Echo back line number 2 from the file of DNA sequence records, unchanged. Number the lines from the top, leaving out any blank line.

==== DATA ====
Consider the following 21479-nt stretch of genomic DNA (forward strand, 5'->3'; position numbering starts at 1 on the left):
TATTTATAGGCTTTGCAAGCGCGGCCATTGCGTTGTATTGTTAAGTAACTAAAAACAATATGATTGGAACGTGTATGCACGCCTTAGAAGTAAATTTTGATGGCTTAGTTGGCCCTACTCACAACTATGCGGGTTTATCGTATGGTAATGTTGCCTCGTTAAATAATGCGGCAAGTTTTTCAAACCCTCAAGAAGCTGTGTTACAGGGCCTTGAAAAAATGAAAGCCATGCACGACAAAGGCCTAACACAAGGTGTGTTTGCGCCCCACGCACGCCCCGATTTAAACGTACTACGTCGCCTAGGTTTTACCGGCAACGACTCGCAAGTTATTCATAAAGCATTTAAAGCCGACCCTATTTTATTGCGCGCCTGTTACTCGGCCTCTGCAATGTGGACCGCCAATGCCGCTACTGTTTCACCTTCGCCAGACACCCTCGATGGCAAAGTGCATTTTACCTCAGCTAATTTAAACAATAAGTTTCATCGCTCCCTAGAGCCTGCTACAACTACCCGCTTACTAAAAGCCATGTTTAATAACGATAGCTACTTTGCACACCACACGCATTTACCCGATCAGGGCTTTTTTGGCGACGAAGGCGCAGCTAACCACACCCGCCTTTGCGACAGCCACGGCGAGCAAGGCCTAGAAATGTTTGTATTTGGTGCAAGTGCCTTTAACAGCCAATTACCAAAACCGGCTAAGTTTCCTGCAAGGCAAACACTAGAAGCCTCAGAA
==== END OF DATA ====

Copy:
TATTTATAGGCTTTGCAAGCGCGGCCATTGCGTTGTATTGTTAAGTAACTAAAAACAATATGATTGGAACGTGTATGCACGCCTTAGAAGTAAATTTTGATGGCTTAGTTGGCCCTACTCACAACTATGCGGGTTTATCGTATGGTAATGTTGCCTCGTTAAATAATGCGGCAAGTTTTTCAAACCCTCAAGAAGCTGTGTTACAGGGCCTTGAAAAAATGAAAGCCATGCACGACAAAGGCCTAACACAAGGTGTGTTTGCGCCCCACGCACGCCCCGATTTAAACGTACTACGTCGCCTAGGTTTTACCGGCAACGACTCGCAAGTTATTCATAAAGCATTTAAAGCCGACCCTATTTTATTGCGCGCCTGTTACTCGGCCTCTGCAATGTGGACCGCCAATGCCGCTACTGTTTCACCTTCGCCAGACACCCTCGATGGCAAAGTGCATTTTACCTCAGCTAATTTAAACAATAAGTTTCATCGCTCCCTAGAGCCTGCTACAACTACCCGCTTACTAAAAGCCATGTTTAATAACGATAGCTACTTTGCACACCACACGCATTTACCCGATCAGGGCTTTTTTGGCGACGAAGGCGCAGCTAACCACACCCGCCTTTGCGACAGCCACGGCGAGCAAGGCCTAGAAATGTTTGTATTTGGTGCAAGTGCCTTTAACAGCCAATTACCAAAACCGGCTAAGTTTCCTGCAAGGCAAACACTAGAAGCCTCAGAA